Chinotto is an Italian cola that is flavoured with bitter orange. It is fairly common or Canada (or at least it was in Vancouver when I was a kid) and I was wild about it as a teenager. Here, in New York, it is only sold in specialty Italian shops. Two six packs of the delicious stuff have been taking up limited shelf space in my kitchen and taunting my husband and I for months.
My husband: These have been here for months…I’m drinking one!
Me: NO! I’m waiting for the Japanese baby turnips to come into season so I can make Chinotto braised pork!
(repeat on a weekly basis)
Slow roasting pork shoulder in coca-cola is a pretty classic American dish. If you have never heard of this delicacy you might be sniffing and commenting about how repulsive and unhealthy that sounds, but if you have eaten it, you know that it is really good. Pork is good in a sweet sauce and cola has an interesting subtle herbal flavour that becomes more pronounced when you cook it down and let it caramelize. It’s ingenious actually. But you know what has an even more complex and interesting flavour? Chinotto.
I got it in my head that in addition to the cola and pork this braise should have fennel, leeks, rosemary, more orange peel and most importantly little baby turnips. It’s taken me a long time to come around to loving turnips, so it kind of cracks me up that I have been waiting with bated breath for the arrival of tunips this spring, but I have been.Then, after managing to not drink the Chinotto all winter and early spring, right when my CSA farmshare started and the beautiful little baby turnips arrived, my oven broke! I was so hell-bent on making this dish that I asked my dear friends Kerthy and Paul if I could cook it at their house. To be clear, this is not a dish that you can pop in the oven for half an hour. Cooking this dish at their house meant that I would spend all day at their house… and by house I mean New York City apartment where an extra person and their giant pork shoulder project take up a full quarter of all the space you have. They love me, so they said yes. I did tell the superintendent of my building that my oven was broken, but I expected it to take months and possibly an annoyed letter or two to my landlord to get it fixed, because that the true glamour of being a renter in Brooklyn. Much to my surprise, a man showed up to fix the oven the day after I mentioned it! Unheard of and excellent! I was able to invite Kerthy and Paul over to our house instead.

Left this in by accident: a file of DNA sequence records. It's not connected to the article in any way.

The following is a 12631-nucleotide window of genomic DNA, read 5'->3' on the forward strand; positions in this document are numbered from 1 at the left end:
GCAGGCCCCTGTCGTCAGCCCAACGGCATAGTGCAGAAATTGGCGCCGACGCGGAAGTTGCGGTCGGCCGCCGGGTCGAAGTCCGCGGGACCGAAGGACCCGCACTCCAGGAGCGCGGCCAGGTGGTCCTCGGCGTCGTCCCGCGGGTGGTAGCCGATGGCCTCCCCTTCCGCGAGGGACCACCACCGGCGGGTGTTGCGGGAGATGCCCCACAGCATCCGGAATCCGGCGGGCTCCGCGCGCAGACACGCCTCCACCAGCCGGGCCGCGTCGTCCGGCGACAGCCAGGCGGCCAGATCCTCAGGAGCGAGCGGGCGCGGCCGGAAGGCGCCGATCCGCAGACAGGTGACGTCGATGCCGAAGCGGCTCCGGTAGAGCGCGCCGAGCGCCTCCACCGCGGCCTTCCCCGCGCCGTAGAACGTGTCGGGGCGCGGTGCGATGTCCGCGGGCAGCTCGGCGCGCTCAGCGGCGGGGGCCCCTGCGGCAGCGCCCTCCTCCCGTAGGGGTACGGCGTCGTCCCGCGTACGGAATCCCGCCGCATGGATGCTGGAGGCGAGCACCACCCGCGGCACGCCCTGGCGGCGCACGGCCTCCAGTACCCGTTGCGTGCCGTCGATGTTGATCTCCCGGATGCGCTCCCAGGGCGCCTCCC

I’m so proud of this dish. It might be one of the best ideas I’ve ever had. The sauce is caramelized and meaty and made complex by the fennel, leeks, rosemary and orange peel. The meat is tender. The whole baby turnips braised in the pork fat are the best part. They retain their shape but burst open when you bite into them. Inside, they have the same silky soft consistency as the braised pork fat but are full of sweet turnip flavour.
Kerthy and Paul are amazing cooks. Many of my favourite recipes on this blog are from them (see Plum Ricotta Tart with Almonds, Wedding Salad with Blueberries, Star Fish Short Fizz, The Kerthy Fix Sidecar, Bananas Foster and Wilted Dandelion Salad with Cured Meat). They brought a beautiful bright spinach salad with strawberries and a bright light green pea soup and they were the perfect balance for my dark and rich braised pork. I don’t mean to brag, but the four of us make insanely good dinner parties and a pretty regular basis. This menu may have been my favourite though, and I will be posting all of their recipes over the next few days.